This court has often written in recognition of the wisdom of that rule. To make a submissible jury case under the theory of failure to warn under the humanitarian doctrine the evidence must disclose that a reasonably sufficient time was afforded, after the duty to warn arose during which time it was reasonably possible for the horn on the car to have been sounded, for plaintiff to have heard, understood and heeded the horn and for the plaintiff then to have stopped short of running into the automobile. Smith v. Siedhoff, Mo.Sup., 209 S.W.2d 233, 237, Kirkpatrick v. Wabash R. Co., 357 Mo. 1246, 212 S.W.2d 764, 769, Rose v. Thompson, 346 Mo. 395, 141 S.W.2d 824, Thomasson v. Henwood, 235 Mo.App. 1211, 146 S.W.2d 88, Bach v. Diekroeger, Mo. App., 184 S.W.2d 755.

The mere fact that the plaintiff was but five years old and defendant was an adult does not shift the burden of proof from plaintiff to defendant to show which, if either of them, was at fault for plaintiff running into the automobile. Lee v. Jones, 181 Mo. 291, 79 S.W. 927. And not even the humanitarian doctrine as recognized and applied in Missouri has affected the rule that the burden is on plaintiff to show that his injury was the direct and proximate result of the negligence alleged and proved. That the claimed negligence was the proximate cause of plaintiff's injury may not be left to speculation, guess or conjecture. Rose v. Thompson, supra, Yeaman v. Storms, supra, Smith v. Siedhoff, supra.

Could the jury have found under this evidence that it was reasonably inferable that if defendant had sounded the horn of his automobile, instead of using both hands to sharply swerve to the left and south, that the plaintiff would (because of the sounding of the horn) have refrained from running into the side of the automobile? Under this evidence and these circumstances it is clearly inferable (and the jury could not have inferred otherwise) that in the time available to defendant, he could not have both sounded the horn and swerved sharply to the left. Defendant had to choose, and almost instantly, to do one or the other. He chose to and did swerve sharply to the left. He admits that he did not sound the horn. Inasmuch as in the available time it was possible to do only one of the two things, and defendant did *790 do one of those two things, it was not negligence for defendant not to have done the other thing.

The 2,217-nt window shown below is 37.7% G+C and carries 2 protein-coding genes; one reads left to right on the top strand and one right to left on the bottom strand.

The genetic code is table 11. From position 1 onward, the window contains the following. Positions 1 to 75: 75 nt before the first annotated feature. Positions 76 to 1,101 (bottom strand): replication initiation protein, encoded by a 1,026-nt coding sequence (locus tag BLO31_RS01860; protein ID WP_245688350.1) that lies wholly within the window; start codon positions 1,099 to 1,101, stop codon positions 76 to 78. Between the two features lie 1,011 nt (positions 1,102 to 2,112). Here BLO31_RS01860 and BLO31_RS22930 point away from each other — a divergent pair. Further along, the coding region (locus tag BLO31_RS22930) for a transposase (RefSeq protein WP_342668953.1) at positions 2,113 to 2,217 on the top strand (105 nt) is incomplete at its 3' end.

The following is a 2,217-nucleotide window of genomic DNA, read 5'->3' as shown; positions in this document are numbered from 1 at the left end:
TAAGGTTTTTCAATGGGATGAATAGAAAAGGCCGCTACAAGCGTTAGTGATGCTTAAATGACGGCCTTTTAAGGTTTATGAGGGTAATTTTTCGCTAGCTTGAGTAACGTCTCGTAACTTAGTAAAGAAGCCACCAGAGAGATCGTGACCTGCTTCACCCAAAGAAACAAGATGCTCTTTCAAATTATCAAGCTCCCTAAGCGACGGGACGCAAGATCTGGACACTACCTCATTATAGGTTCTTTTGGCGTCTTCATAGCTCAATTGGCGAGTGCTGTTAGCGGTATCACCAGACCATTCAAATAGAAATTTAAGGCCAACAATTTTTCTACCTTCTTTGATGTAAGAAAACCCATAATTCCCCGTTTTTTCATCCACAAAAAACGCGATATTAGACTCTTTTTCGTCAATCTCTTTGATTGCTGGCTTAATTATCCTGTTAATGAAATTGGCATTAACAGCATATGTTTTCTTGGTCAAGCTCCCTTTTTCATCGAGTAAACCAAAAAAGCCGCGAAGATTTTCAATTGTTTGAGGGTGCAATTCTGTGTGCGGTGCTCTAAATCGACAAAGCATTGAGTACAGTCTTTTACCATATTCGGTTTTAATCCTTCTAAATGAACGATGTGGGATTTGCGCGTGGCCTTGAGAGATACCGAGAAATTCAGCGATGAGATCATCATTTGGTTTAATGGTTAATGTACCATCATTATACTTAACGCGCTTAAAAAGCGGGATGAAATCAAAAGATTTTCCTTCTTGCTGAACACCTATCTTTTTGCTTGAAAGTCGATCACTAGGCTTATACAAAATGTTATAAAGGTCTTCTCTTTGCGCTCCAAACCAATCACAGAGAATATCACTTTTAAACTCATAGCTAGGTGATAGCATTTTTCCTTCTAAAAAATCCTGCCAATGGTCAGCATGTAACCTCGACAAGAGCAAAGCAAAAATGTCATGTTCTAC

We concede (as must be conceded under the law) that if there had been sufficient time to sound the horn, and thereafter sufficient time for plaintiff to have heard and heeded the horn, and thereafter sufficient time for plaintiff to have stopped short of running into the automobile that a failure to sound the horn would have been negligent. The test of whether there was a causal connection between the failure to sound the horn and the injury is that it be reasonably inferable, without resort to speculation, that absent the negligent act, the injury would not have occurred. Rose v. Thompson, supra. It is reasonably inferable (and the jury could not infer otherwise) that plaintiff ran into the side of the automobile approximately 1¼ seconds after defendant's duty arose under the humanitarian doctrine. It may be inferred, because his ball was nearby, that plaintiff ran into the street intent upon retrieving his ball which was found near where he lay. But the actions of a five year old boy are wholly unpredictable. The courts hold that a five year old boy is too young to be guilty of contributory negligence, Hults v. Miller, Mo.App., 299 S.W. 85, 89, and for the very reason that he has no appreciation of danger. If there had been more time than 1¼ seconds, what reaction a five year old boy, running after a ball might have had, if a horn had been sounded, is entirely speculative.

Considering the fractional seconds available it is our conclusion from these facts that, without resort to guess and speculation, the jury could not have found that after defendant's duty arose there was time to sound the horn, time thereafter for plaintiff to have heard, understood the meaning of the sound of the horn and heeded it, and time thereafter for plaintiff to have stopped short of running into the automobile. At most a verdict for plaintiff upon this testimony would have been no more than sheer speculation and surmise as to what might possibly have occurred in fractional seconds. Claridge v. Anzolone, 359 Mo. 65, 220 S.W.2d 33, 35, Yeaman v. Storms, supra, Smith v. Siedhoff, supra. To us it seems inescapable, and from this undisputed evidence the jury could not draw any other inference, that in the available time, if defendant had chosen to sound the horn, instead of undertaking to avoid the collision by swerving, that if plaintiff had heard and understood and tried to stop, that he would have had no time or opportunity to stop before he ran into the side of the automobile. Cases above cited. And the trial jury obviously drew that inference and reached the same conclusion upon the submission to them. If defendant had taken the other alternative and had sounded the horn the jury could have but inferred that plaintiff would have reached the automobile in much less elapsed time, and at a time when the north side of the automobile was only 11 feet south of the point from which plaintiff started to run into Kossuth Avenue. It is a reasonable inference from the evidence, and from this undisputed evidence no other inference could have been drawn, that if defendant had chosen the other alternative and had undertaken to sound the horn, plaintiff running fast (as he was) would have been struck by the front of defendant's car with possibly much more serious and quite likely fatal results, and that under the circumstances neither alternative would have prevented plaintiff's collision with the automobile. We see no room for submission of the humanitarian doctrine under these facts.

In the light of our above stated conclusion it is unnecessary for us to examine the sole contention of error made in plaintiff's brief as to instruction 3. The judgment is affirmed. It is so ordered.

All concur.